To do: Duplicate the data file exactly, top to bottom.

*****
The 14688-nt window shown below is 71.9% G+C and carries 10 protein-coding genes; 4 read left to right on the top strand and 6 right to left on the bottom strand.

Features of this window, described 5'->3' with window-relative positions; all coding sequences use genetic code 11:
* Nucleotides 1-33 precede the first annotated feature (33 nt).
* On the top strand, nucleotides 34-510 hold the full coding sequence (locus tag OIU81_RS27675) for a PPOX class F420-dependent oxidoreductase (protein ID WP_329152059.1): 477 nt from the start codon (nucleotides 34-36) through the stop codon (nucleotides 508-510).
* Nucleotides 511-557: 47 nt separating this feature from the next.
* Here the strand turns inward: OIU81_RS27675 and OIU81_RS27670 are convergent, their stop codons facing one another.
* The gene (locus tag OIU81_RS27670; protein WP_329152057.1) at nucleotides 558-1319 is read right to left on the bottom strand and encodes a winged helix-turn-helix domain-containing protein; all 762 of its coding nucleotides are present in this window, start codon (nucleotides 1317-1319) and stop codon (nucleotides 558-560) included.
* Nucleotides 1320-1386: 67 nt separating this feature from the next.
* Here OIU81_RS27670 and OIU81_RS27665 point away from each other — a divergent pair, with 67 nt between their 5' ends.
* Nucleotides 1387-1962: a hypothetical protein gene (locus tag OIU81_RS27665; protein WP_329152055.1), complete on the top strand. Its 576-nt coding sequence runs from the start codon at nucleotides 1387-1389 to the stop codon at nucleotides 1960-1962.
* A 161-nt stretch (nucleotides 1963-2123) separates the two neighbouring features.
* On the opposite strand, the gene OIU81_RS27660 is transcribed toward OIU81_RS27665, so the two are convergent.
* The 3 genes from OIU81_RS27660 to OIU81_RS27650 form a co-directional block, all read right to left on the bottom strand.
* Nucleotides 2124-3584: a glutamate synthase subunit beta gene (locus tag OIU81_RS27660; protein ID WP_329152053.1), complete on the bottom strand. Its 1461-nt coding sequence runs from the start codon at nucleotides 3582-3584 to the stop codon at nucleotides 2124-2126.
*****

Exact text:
The 14688-nt window shown below is 71.9% G+C and carries 10 protein-coding genes; 4 read left to right on the top strand and 6 right to left on the bottom strand.

Features of this window, described 5'->3' with window-relative positions; all coding sequences use genetic code 11:
* Nucleotides 1-33 precede the first annotated feature (33 nt).
* On the top strand, nucleotides 34-510 hold the full coding sequence (locus tag OIU81_RS27675) for a PPOX class F420-dependent oxidoreductase (protein ID WP_329152059.1): 477 nt from the start codon (nucleotides 34-36) through the stop codon (nucleotides 508-510).
* Nucleotides 511-557: 47 nt separating this feature from the next.
* Here the strand turns inward: OIU81_RS27675 and OIU81_RS27670 are convergent, their stop codons facing one another.
* The gene (locus tag OIU81_RS27670; protein WP_329152057.1) at nucleotides 558-1319 is read right to left on the bottom strand and encodes a winged helix-turn-helix domain-containing protein; all 762 of its coding nucleotides are present in this window, start codon (nucleotides 1317-1319) and stop codon (nucleotides 558-560) included.
* Nucleotides 1320-1386: 67 nt separating this feature from the next.
* Here OIU81_RS27670 and OIU81_RS27665 point away from each other — a divergent pair, with 67 nt between their 5' ends.
* Nucleotides 1387-1962: a hypothetical protein gene (locus tag OIU81_RS27665; protein WP_329152055.1), complete on the top strand. Its 576-nt coding sequence runs from the start codon at nucleotides 1387-1389 to the stop codon at nucleotides 1960-1962.
* A 161-nt stretch (nucleotides 1963-2123) separates the two neighbouring features.
* On the opposite strand, the gene OIU81_RS27660 is transcribed toward OIU81_RS27665, so the two are convergent.
* The 3 genes from OIU81_RS27660 to OIU81_RS27650 form a co-directional block, all read right to left on the bottom strand.
* Nucleotides 2124-3584: a glutamate synthase subunit beta gene (locus tag OIU81_RS27660; protein ID WP_329152053.1), complete on the bottom strand. Its 1461-nt coding sequence runs from the start codon at nucleotides 3582-3584 to the stop codon at nucleotides 2124-2126.